This is a unique course jointly organized by Art History and Biomedical sciences and open to art history students and biomedical students. In four weeks with sessions twice a week and obligatory visits to labs and museum you will intensively exchange with biomedical students and go far beyond the disciplinary boundaries of art history.
This course examines the interactions between life sciences and art. From the onset of medical research in history, the cultural worlds of art and science have interacted. More recently, artists have been directly inspired by genetic and biomedical sciences. The science-art relationship has become an exciting and dynamic field where controversial ethical issues, societal consequences of science, and the art of science itself are being addressed. How do artworks on biomedicine provoke new ways of thinking about science and the world? How did molecular genetics become a symbol in visual culture? And in what way do art and science interact and evoke debate?
In this course, five issues addressed by biomedical art are discussed:
1 Artist and anatomy: science and art in an historical perspective;
2 Ethics and aesthetics of biomedical sciences: genomics and genetic art;
3 Living materials?: tissue culture in science and art;
4 Visual culture beyond research practice: brain scans as icons;
5 Animals in research and art: the fate of transgenic animals.
will reflect on the biomedical research practice by discussing biomedical art;
will gain insights into social and cultural consequences of biomedical sciences by study of art works;
will be able to signal ethical issues and controversies in science addressed by art;
will broaden his/her perspective on science by working in interdisciplinary groups of Science and Art students.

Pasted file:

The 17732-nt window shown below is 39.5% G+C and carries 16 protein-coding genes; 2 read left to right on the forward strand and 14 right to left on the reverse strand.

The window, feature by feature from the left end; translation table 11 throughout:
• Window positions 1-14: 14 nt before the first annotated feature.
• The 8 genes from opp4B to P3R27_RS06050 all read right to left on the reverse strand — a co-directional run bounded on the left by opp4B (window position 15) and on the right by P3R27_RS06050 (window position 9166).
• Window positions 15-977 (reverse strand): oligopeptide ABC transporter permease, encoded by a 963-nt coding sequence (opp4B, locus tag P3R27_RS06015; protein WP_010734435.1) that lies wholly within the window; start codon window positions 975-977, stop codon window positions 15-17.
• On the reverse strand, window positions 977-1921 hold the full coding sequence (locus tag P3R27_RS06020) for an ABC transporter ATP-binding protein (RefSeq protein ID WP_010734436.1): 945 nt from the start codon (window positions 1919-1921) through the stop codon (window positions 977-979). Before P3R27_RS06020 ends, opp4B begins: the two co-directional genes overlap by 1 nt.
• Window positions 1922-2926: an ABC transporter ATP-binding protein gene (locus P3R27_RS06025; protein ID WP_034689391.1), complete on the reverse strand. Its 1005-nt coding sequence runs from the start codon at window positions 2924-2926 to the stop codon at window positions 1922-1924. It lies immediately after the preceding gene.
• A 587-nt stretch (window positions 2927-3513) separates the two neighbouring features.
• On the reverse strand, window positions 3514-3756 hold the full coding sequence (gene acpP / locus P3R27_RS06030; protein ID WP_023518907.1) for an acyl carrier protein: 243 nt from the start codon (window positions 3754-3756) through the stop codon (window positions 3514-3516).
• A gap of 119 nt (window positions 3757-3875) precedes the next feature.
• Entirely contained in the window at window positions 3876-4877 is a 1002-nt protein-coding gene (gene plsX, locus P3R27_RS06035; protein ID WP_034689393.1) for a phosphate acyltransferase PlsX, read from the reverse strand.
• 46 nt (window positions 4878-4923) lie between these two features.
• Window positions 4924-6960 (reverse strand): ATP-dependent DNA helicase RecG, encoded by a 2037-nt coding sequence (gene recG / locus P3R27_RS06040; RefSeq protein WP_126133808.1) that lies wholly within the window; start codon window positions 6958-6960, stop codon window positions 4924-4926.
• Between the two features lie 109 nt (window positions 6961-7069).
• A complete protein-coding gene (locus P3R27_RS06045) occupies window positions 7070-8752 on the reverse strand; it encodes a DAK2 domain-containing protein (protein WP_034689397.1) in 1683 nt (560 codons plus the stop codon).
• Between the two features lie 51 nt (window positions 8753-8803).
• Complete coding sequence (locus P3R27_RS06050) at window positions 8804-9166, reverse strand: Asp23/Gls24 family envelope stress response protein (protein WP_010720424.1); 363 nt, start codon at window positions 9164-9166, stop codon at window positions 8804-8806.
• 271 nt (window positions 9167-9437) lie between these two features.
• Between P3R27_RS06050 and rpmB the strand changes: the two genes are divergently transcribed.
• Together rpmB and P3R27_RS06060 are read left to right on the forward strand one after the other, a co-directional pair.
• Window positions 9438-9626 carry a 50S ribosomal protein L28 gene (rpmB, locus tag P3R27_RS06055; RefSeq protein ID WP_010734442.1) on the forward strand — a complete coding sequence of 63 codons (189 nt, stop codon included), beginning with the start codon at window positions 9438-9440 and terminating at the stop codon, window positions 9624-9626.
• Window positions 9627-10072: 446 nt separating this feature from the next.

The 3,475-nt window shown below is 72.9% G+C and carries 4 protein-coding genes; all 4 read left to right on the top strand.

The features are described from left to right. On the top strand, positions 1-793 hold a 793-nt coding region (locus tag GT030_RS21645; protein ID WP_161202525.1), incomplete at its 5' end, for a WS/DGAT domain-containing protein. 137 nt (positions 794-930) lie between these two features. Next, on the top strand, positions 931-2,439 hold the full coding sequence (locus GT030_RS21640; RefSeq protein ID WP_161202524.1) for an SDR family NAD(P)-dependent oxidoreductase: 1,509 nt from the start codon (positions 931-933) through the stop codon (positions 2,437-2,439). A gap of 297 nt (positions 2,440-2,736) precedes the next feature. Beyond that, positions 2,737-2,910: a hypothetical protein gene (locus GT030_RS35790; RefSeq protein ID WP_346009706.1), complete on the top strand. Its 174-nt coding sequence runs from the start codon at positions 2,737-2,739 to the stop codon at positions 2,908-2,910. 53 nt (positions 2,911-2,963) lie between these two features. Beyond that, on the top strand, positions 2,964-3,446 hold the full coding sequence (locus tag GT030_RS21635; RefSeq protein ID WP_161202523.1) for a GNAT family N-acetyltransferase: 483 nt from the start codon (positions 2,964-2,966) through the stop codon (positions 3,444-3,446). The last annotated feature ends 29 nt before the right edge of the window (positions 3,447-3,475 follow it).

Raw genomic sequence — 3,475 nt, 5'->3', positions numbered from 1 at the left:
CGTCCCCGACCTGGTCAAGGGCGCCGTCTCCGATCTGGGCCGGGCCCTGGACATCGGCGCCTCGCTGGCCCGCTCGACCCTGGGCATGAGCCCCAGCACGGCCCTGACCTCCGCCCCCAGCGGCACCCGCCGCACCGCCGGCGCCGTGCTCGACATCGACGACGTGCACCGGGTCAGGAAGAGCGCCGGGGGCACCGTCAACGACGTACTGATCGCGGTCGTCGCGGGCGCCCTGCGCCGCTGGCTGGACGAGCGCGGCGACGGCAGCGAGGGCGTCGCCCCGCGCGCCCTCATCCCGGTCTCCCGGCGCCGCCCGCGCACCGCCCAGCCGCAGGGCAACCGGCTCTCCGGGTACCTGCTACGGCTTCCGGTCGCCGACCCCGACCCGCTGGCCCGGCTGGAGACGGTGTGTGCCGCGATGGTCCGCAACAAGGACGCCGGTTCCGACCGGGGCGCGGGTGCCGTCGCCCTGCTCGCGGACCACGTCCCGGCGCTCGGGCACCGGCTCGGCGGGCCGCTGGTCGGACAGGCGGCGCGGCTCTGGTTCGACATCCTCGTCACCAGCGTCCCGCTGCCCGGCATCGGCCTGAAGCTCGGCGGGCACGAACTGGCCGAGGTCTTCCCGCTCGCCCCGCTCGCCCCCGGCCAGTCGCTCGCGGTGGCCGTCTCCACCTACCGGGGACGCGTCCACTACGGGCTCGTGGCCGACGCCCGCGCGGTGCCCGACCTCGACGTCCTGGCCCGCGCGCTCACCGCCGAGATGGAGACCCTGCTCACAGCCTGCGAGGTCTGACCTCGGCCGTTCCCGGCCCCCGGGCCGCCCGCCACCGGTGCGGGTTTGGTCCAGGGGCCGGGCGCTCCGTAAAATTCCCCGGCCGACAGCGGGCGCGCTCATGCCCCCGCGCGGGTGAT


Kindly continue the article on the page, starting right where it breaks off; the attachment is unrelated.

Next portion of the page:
Please consult the timetable on the MA Arts and Culture website.
Starting September 22th 2015; sessions twice a week (Tuesdays and Thursdays) for four weeks. (Last session October 16th 2015).
Mode of instruction
Seminar: Tutorials twice per week, lecture once per week, three group visits to lab or museum.
Students will furthermore work on a case study of their choice and produce a paper and give a presentation about the case study.
for art history students 5 ec (140 hours);
for biomedical students 6 ec (168 hours).
participation in discussions (25%);
written paper (50%);
presentation of case study during final symposium on art & science (25%).
Writing a new paper (75%).
Blackboard will be used for:
shared course documents;
shared documents of assignments;
Albano, C., Arnold, K. & M. Wallace. Head on: art with the brain in mind. Artakt.
Anker, S. & Nelkin, D. (2004). The Molecular Gaze. Art in the Genetic Age. New York: Cold Spring Harbor Laboratory Press.
Arends, B. & Thackara, D. (Eds.) (2003). Experiment: Conversations in Art and Science. London: The Wellcome Trust.
Dumit, J. (2003). Picturing Personhood: Brain Scans and Biomedical Identity. Princeton, NJ: Princeton University Press.
Ede, S. (Ed.) (2000). Strange and Charmed: Science and the Contemporary Visual Arts. London: Calouste Gulbenkian Foundation.
Ede, S. (2005). Art and Science. London: Tauris.
Gast, E. ter. (2007). Biotech Pioneers. A philosophical inquiry concerning the genetically engineered mouse. Amsterdam: RTODTO.
Kac, E. (ed) (2007). Signs of life. Bioart and beyond. Cambridge Ma: MIT Press.
Kemp, M. (2000). Visualizations: The Nature Book of Art and Science. Oxford: Oxford University Press;
other literature and web-information as assigned by teacher.
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